|Click to enlarge|
and happiest of New Year's!
When I logged in to my Blogger dashboard this morning, I was greeted with a little pop-up notice saying that mobile templates were now available for Blogger users. Would I like to turn them on now?
fanatical regular iPhone web surfer, I do appreciate sites that are specifically formatted for mobile users. Mobile internet service has improved drastically in the past few years, and one no longer needs to walk away and make a sandwich while waiting for a site to download. However, some sites - my own, included - are still often painfully slow to load.
So, of course I clicked yes, that I would like to try out the new mobile template.
Here's what Little Bytes of Life looked like on my iPhone before the mobile template was installed.
|Pre-Mobile: Lots going on for such a small space.|
|Post-Mobile: Less clutter, more focus on posts.|
|Hello from the bottom of the page!|
|A post, in mobile format.|
|A few clicks, and your mobile template is installed!|
Because time itself is like a spiral, something special happens on your birthday each year: The same energy that God invested in you at birth is present once again.In tribute to the ancestors whose birthdays and anniversaries may have fallen through the cracks during all the holiday chaos.
~Menachem Mendel Schneerson
|Divinity, done right, is divine!|
Although recipes for various nougat and sweet meringue-type confections (with and without nuts and fruit) can be traced to ancient Turkish and 17th century European and [sic] roots, food historians generally agree that Divinity (aka Divinity fudge, Divinity candy) is an early 20th century American invention. Why? One of the primary ingedients in early Divinity recipes is corn syrup, a product actively marketed to (& embraced by) American consumers as a sugar substitute at that time. Corn syrup was affordable (economical), practical (shelf-stable), and adapted well to most traditional recipes. Karo brand corn syrup, introduced by the Corn Products Refining Company in 1902, was/is perhaps the most famous. It is no coincidence that early Karo cooking brochures contain recipes for Divinity (from The Food Timeline).I never much cared for Divinity as a kid. My grandmother - who supposedly got the recipe from her mother-in-law "Zee" (Faivre) Dagle - made it in a loaf pan and served it in slices. I didn't like it this way; it included nuts and candied cherries, and reminded me too much of fruitcake. I prefer Divinity in small "dollops" like cookies.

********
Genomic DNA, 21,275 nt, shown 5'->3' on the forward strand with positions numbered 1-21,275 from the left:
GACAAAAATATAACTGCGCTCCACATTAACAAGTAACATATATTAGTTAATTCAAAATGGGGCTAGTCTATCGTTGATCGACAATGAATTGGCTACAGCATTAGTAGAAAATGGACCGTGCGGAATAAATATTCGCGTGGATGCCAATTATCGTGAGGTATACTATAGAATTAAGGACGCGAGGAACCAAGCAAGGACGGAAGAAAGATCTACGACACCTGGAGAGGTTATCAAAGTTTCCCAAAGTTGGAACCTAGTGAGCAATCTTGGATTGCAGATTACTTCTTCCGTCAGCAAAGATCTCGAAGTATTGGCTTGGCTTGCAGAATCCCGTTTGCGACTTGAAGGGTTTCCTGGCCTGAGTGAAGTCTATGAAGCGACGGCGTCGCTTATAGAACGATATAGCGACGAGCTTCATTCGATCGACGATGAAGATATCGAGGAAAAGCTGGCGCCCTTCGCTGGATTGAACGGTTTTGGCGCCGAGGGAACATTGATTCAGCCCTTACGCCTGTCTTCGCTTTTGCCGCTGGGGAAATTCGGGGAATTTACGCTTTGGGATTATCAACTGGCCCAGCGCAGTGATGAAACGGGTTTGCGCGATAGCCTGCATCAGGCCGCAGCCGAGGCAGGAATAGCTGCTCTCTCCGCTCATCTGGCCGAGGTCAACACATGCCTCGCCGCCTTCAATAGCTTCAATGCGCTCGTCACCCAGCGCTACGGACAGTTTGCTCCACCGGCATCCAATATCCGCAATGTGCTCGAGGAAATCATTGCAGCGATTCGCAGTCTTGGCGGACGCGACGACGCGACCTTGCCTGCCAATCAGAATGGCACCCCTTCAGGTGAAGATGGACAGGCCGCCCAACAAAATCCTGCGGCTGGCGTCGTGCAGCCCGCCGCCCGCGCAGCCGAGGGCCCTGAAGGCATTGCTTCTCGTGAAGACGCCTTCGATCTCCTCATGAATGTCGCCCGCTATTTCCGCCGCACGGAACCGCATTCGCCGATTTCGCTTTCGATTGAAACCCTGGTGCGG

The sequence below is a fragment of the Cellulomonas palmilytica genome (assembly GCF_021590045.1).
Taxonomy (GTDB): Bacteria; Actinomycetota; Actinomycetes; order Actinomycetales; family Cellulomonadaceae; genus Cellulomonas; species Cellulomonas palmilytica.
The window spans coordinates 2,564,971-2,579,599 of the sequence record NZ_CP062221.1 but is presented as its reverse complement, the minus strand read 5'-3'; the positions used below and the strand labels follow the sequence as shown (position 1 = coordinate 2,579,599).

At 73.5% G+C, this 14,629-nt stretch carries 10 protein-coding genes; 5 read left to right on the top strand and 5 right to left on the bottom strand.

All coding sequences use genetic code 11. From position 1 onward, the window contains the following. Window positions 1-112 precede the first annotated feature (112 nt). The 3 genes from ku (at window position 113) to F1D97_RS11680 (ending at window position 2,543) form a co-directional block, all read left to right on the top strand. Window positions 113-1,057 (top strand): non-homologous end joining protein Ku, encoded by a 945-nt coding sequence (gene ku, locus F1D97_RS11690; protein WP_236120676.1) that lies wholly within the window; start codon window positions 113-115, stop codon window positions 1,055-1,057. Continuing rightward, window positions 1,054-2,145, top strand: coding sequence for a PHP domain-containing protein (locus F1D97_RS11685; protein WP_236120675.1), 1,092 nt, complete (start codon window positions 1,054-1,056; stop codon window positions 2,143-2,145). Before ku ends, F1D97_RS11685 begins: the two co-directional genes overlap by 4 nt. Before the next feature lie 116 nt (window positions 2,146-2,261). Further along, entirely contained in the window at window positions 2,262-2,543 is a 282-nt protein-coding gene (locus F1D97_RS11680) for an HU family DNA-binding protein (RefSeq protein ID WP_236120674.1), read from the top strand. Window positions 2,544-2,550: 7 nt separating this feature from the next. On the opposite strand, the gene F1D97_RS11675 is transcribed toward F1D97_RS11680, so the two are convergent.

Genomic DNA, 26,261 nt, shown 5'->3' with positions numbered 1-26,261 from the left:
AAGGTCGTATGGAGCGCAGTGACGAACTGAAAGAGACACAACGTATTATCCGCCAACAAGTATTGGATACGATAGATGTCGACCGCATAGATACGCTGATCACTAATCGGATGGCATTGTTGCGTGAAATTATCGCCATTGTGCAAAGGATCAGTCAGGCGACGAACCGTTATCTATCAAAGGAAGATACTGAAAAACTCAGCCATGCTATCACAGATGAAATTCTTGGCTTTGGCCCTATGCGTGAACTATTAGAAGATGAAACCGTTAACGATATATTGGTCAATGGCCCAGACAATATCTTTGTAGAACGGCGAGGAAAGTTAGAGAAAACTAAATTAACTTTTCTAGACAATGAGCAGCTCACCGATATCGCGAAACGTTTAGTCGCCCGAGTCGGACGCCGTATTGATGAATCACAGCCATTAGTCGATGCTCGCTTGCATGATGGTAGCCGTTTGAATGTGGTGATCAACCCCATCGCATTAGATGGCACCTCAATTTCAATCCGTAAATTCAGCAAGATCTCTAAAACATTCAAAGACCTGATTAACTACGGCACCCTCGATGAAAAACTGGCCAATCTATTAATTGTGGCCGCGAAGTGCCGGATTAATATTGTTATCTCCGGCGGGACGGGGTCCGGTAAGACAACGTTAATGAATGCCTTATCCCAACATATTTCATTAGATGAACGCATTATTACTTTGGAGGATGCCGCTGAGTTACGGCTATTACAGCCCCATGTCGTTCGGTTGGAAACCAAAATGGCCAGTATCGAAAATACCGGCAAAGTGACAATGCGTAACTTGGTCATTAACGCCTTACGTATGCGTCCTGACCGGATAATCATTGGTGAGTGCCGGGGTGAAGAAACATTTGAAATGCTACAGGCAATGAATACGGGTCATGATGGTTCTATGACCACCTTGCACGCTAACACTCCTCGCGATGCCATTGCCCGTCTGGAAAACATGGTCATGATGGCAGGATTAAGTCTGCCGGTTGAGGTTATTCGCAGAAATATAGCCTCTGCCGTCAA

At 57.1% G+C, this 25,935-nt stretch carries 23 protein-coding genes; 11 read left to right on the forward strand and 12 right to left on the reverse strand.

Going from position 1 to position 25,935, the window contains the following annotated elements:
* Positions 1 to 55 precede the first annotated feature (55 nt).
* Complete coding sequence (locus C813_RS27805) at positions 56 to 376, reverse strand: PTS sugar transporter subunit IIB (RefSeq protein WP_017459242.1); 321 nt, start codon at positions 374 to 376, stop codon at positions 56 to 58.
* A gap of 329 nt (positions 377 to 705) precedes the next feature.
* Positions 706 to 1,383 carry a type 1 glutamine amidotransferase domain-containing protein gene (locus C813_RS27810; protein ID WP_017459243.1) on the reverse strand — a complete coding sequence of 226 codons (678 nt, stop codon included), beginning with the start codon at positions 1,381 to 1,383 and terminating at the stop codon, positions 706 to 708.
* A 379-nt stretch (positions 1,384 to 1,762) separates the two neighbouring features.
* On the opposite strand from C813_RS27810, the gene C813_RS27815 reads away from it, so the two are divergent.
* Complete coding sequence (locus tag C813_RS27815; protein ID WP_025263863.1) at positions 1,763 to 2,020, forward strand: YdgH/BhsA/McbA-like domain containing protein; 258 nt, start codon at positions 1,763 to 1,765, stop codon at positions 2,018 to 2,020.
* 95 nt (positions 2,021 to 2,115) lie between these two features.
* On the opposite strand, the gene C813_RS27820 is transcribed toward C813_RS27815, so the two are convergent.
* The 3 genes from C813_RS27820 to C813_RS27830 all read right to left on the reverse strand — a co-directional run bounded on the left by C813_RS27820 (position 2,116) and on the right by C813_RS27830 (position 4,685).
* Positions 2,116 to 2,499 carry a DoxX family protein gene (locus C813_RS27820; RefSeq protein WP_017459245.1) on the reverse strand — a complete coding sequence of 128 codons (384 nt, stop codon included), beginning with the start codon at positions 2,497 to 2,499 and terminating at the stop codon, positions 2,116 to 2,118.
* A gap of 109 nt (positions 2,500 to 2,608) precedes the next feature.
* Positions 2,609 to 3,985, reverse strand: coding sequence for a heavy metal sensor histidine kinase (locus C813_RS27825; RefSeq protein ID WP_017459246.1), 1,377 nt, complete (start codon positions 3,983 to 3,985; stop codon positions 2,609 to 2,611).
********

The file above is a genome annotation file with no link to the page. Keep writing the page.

Why does Divinity sometimes choose not to set? "Divinity is a tricky confection to make under the best circumstances--almost impossible under less than good. The recipe in one community cookbook advises a short consultation with the local meteorologist: "Please remember candy doesn't set unless the barometer reads 30 in. or over; doesn't make a difference whether it's raining or not, just watch your t.v. for the barometric pressure." Divinity like most other Southern canides shows up around the winter holidays. It is sort of a companion piece to fudge in Christmas gift boxes. ---Biscuits, Spoonbread, and Sweet Potato Pie, Bill Neal [Alfred A. Knopf: New York] 1996, p. 138 (from The Food Timeline).My advice: mix, mix, mix some more. And just when you think you can't hold the mixer any longer... keep on mixing. But, be careful not to mix too much. There's a very fine line between too much and not enough mixing of Divinity.
|Yucky goo is not divine!|
|"The Drunkards Progress: From the First Glass to the Grave"|
Note the woman and child standing under the bridge.
|From "The Daily Times"|
February 25, 2899
|From "The Des Moines Leader"|
(Des Moines, IA)
April 13, 1902
|From Manhood Lost: Fallen Drunkards and Redeeming Women in the Nineteenth-Century United States, p. 3|
|Photo of Snickerdoodles by Flickr user Evening Edge.com|
|Click to enlarge|
|My daughter adding a new ornament to our tree last Christmas morning.|
|A few of our special ornaments.|
|I was unable to find any old photos of holiday foods-past, |
but I did find this picture of my cousins and I
having breakfast in Christmas bibs, c. 1967.
That's me in the front with the creepy doll.